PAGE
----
There are many ways to hold down the cost of legal services. Here are a few.
Do Some Work Yourself
Help out. You can do a lot of work yourself. For example, you could help gather documents needed to sensibly deal with a problem, line up witnesses for a trial, or write the first couple of drafts of a contract. The idea is to make the best use of your lawyer's time, not have her spend it doing routine tasks.
Read everything you can about your legal area. Materials published by trade associations and nonprofit public interest groups are only a few of the many places you may be able to learn more about legal developments that bear on your problem. Many publishers and Internet sites -- Nolo being just one -- publish excellent materials on a wide variety of legal topics from adoption to zoning. Knowing as much as you can will save your lawyer from having to bring you up to speed on the basics.
Don't Pay a Lawyer for Unnecessary Tasks
Ask the lawyer to be your coach. If you have the time and energy to present yourself, make it clear to the lawyer that you're eager to do as much work as possible yourself with the lawyer coaching you from the sidelines. Many lawyers find it gratifying to impart their knowledge and experience to others, but they're used to clients who simply drop their problems on the lawyer's desk to solve. Unless you specifically ask for coaching, you may never tap into your lawyer's willingness to help you in that way.
Use nonlawyer professionals. Nonlawyer professionals can perform some legal tasks as well as, or better than, lawyers at a far lower cost. For example, look to management consultants for strategic business planning; real estate brokers or appraisers for valuation of properties; accountants for preparation of financial proposals; insurance agents for advice on insurance protection; and independent paralegals for routine form preparation for uncontested legal actions, such as divorces, guardianships, and stepparent adoptions.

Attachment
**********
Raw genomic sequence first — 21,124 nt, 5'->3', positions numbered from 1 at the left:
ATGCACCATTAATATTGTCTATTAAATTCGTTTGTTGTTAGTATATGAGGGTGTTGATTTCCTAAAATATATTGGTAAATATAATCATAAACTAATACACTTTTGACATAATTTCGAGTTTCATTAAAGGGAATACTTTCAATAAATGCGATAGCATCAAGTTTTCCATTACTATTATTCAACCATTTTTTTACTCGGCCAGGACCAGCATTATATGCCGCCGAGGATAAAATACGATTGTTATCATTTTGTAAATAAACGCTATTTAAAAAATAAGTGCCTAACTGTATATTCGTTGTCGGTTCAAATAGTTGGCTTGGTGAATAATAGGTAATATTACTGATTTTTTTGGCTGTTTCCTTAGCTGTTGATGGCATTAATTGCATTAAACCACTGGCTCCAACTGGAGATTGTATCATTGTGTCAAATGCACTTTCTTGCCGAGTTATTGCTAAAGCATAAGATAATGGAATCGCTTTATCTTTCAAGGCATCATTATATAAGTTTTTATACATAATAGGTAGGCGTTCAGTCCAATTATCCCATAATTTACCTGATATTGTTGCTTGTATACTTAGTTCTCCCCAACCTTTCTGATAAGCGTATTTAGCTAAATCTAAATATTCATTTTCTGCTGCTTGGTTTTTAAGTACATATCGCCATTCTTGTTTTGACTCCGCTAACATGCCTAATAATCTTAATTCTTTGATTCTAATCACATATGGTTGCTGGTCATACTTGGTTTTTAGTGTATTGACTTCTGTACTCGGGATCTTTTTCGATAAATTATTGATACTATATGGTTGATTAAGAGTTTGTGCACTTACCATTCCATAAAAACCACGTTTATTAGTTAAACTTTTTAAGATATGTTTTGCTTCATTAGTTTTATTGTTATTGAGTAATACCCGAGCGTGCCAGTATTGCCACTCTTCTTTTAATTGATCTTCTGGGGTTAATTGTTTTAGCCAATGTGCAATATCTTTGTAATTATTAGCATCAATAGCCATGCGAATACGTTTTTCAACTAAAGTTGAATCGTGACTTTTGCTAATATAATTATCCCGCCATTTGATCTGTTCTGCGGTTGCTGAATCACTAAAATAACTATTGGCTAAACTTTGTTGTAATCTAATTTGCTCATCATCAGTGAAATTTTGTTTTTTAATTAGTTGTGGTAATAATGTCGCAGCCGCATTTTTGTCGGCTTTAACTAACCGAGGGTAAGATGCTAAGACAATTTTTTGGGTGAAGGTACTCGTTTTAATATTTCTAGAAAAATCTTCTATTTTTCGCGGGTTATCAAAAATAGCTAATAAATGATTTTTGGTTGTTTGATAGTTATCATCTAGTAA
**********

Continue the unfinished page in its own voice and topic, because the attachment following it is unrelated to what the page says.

Each of these concerns is likely to have a legal aspect, and you may eventually want to consult your lawyer, but normally you won't need to until you've exhausted less expensive ways to accomplish the task.
Respect Your Lawyer's Time and Fees
Group together your legal affairs. You'll save money if you consult with your lawyer on several matters at one time. For example, in one conference, a small business owner may be able to review the corporate bylaws and review the landlord's lease proposal, as well as discuss how best to draft a noncompetition agreement for new employees to sign.
Show that you're a good client. The single most important way you can tell your lawyer how much you value your relationship is to pay your bills on time or, if you can't, explain why and ask for a payment plan. And if you own a small business or will otherwise have a continuing need for legal help, be sure to let your lawyer know about your future plans. Also, let your lawyer know when you recommend him or her to your business colleagues.
For information about lawyer fees in general, see Attorney's Fees: The Basics.
Before you meet with a lawyer, you might want to learn some common (and perhaps even not-so-common) legal terms. Get Nolo's Plain-English Law Dictionary, now available as a free iPhone app (also compatible with iPod touch).